I'll be honest, this was not my day. The previous two weeks the girls had this nasty cold that I thought I was immune from until it hit me the day we were heading to Amsterdam. I don't remember too much of this day, just that I was grumpy and nothing worked out right--adding to the grumpiness. Thankfully Ray has a very detailed report of the days events. We plan to see Amsterdam again, so hopefully we will have a much better experience.
We had a little trouble committing to any one plan this morning, so we got a bit of a late start. We finally decided on going to the world renowned city of Amsterdam. The train ride to the city is an ordeal - we ended up in the quiet only section of the train. All the other seats in the “its okay to talk” sections were taken. So Angie and I try to take turns with a crying Misty out in the open section while the kids seem to get a seat to themselves. We all pull stakes and meet at the exit to the train car at every stop as we have no idea what the train has just said (it’s all in Dutch).
|Train Station -by Neil|
Once we arrive at the train station we try to follow the picture signs to the “bootens” (we now think it means ferry boats). The signs take us to the ferry boats and commercial tourist vessels of a large size. It takes nearly an hour to figure out that the tourist canal boats are on the other side of the train station. A small ordeal, but made larger and more frustrating by me twisting my knee while carrying Misty and my camera bag.
|Finally on boat -by Neil|
Once on the canal boats it seems that everything will finally work out for us. We take half the tour; passing the Anne Frank house which we already have tickets purchased for, we pass all the very cool buildings and houses, and we hear a large amount of the history and joking intrigue of the city. Misty is even being cute like normal, she is refusing to believe that she is on a boat. The water and ducks are funny.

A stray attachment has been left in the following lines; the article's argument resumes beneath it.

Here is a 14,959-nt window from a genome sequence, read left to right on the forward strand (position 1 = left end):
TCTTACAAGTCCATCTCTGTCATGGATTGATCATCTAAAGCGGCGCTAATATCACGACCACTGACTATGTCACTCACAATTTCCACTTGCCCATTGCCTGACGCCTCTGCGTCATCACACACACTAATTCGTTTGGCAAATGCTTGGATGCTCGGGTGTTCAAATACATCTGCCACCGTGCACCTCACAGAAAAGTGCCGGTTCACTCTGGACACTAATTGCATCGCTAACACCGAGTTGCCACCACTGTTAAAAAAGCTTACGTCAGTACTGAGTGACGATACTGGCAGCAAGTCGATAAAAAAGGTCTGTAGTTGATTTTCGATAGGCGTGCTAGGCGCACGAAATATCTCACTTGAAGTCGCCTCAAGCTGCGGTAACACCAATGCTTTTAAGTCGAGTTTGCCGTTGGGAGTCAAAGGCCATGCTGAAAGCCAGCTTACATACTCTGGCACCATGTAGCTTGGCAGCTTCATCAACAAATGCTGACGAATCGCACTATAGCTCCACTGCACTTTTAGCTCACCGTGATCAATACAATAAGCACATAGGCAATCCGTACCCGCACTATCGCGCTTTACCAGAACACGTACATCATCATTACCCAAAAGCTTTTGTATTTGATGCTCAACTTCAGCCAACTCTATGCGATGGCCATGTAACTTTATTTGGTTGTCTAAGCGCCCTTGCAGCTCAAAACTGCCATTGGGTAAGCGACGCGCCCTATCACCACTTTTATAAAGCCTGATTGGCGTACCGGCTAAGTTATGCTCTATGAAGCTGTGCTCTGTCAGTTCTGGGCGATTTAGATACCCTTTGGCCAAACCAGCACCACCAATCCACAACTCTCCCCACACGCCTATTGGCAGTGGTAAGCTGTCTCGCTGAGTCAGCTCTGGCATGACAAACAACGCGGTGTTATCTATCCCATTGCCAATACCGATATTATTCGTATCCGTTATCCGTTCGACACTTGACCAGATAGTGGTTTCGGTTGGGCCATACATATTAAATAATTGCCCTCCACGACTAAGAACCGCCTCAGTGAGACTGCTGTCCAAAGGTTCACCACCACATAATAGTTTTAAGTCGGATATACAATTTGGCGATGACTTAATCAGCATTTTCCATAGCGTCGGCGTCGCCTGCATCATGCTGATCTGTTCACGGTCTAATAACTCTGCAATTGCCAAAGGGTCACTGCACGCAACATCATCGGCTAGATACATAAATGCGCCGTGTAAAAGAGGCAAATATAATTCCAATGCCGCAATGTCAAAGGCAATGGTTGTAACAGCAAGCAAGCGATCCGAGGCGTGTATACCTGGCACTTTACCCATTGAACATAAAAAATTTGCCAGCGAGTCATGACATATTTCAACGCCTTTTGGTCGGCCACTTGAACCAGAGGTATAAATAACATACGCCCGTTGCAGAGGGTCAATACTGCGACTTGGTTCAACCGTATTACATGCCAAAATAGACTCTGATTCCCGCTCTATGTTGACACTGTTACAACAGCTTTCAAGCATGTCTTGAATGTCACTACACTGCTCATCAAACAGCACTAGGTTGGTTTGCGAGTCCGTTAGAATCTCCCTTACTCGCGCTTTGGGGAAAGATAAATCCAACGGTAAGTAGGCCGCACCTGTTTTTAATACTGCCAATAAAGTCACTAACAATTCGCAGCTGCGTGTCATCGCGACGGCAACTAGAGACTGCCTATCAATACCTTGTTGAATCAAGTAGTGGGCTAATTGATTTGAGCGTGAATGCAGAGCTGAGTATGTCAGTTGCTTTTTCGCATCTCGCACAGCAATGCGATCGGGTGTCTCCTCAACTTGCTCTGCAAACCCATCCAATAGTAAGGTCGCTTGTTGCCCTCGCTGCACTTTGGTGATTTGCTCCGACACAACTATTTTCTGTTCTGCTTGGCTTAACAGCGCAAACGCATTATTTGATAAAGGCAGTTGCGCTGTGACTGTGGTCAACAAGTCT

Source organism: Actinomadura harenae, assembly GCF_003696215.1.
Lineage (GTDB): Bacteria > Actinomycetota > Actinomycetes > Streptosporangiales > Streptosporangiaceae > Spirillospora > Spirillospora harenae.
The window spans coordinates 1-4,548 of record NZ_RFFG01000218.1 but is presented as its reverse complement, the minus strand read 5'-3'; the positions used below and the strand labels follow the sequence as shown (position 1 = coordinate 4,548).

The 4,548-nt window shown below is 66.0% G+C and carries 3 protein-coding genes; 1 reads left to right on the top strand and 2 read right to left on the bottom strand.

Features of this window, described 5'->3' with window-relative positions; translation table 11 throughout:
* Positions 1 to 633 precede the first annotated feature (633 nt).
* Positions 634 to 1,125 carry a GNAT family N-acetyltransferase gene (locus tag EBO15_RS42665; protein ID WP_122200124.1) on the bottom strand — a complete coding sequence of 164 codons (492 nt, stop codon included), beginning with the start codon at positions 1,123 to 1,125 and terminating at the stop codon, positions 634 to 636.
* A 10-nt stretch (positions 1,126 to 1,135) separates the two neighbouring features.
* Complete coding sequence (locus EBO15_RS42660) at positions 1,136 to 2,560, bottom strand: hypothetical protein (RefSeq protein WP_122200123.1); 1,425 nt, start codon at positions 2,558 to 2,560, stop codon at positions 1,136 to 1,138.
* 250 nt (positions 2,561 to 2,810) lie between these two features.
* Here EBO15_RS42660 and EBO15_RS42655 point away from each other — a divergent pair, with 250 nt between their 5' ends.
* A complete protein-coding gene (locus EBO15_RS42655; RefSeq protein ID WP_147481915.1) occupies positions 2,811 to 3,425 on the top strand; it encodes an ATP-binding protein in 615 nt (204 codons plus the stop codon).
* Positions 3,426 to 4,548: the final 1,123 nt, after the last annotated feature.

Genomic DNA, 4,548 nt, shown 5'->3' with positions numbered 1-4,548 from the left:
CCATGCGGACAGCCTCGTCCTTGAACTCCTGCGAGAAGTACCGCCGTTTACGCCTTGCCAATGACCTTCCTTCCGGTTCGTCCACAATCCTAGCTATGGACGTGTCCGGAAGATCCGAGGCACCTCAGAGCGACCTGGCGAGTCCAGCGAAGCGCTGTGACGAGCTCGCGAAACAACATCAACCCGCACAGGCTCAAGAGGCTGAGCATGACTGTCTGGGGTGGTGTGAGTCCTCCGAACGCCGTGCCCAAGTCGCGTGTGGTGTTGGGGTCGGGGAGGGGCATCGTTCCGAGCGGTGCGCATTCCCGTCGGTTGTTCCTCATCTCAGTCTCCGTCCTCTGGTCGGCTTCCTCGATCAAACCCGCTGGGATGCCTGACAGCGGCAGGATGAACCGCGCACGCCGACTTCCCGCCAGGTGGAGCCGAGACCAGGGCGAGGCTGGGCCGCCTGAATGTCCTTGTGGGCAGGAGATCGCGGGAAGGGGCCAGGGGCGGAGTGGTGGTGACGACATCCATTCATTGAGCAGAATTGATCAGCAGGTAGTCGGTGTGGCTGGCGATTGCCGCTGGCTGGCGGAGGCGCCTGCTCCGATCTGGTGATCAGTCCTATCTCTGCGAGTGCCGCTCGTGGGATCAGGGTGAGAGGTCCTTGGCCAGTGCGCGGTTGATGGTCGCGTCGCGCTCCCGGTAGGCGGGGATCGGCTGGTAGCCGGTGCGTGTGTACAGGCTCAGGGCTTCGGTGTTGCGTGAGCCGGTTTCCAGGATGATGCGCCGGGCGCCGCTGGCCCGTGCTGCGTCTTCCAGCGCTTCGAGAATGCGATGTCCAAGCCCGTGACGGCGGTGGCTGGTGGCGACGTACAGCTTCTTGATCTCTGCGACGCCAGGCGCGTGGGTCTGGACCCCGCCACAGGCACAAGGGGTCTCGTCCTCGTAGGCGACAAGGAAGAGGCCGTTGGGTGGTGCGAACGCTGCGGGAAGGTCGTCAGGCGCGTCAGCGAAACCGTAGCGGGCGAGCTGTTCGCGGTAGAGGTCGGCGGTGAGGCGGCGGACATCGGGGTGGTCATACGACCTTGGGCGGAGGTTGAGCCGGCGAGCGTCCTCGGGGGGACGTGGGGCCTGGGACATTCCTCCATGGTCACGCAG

Neil was very fascinated with the architecture in the city, especially the gables and the hooks on the houses. We learned on the canal cruise these are used to hoist furniture into the houses.
|House Hooks - by Neil|
Around mid to late afternoon we stop at the hop off for the national museum, but decide to take a side trip for some snacks. Now Misty sees the boat and accepts that she was on a boat, but now she wants to get back on and not leave the boat because,” I love boats, daddy”. We end up walking about a 1 3/4 Km. We order our food (the waitress spoke very good English, thankfully) only to find out that they don’t accept our UK Chip and Pin card. Nor do they accept American Credit or Debit cards. We were very lucky to have the right amount of cash on hand.
|Sadly we didn't get to eat here, but we got a picture of it at least.|
When we return to the canal boat we find out that the only two boats left running will be returning via the same route we already took, so it will be boring to us. It also means that we miss out on the Hard Rock Cafe.
|Amsterdam Lamp Post: Ray is obsessed with street lamps for some reason.|
Months ago Angie went and purchased tickets to the Anne Frank House online, as we had heard that there was always a multiple hour long line to wait in for purchasing at the door. We made this expensive purchase with the understanding that we would not have to wait in line, we have a definitive tour time, and it was an all around easier way to go about getting access. The 20 minute line we had to wait in only to find out that our pre-arranged tour time was not even a legitimate thing was frustrating. But once we gained entry, it was a fast 25 minute walk through a very rough few years of a little girls life. Alexis spent months on the waiting list to read “A Diary of Anne Frank”. This short tour brought all those pages to life for her. There are, sadly, no photos allowed inside the house. So all Lexi could take with her were memories of how the real place correlated to the book. Again, frustrating.
Once out of the Anne Frank House we found out that the Hop On Hop Off Canal boats do not operate at night. Nor do any of the taxi’s or water taxi’s. So we had to take a tram. Not a bad way to travel, they are every bit as good as city bus. The problem is that we were short of cash and they do not accept plastic cards of any sort. We almost did not have enough to pay for the 5 Km ride to the train station. And that left no money for food.
The train station had only one Cash Point machine and none of the food vendors accept plastic cards. The only food we thought Misty could eat, she didn’t like. The trip back on the train was a quiet ride of frustration with Misty crying that she was hungry, thirsty, wants to ride a boat, or wanted sugar snacks, but really just needing to go to sleep.We get back to the campground and Angie is feeling miserable. She is running a temperature. It is freezing cold outside and not much warmer in the tent. Everyone has to bundle up to get comfy for bed.
|Neil - The American|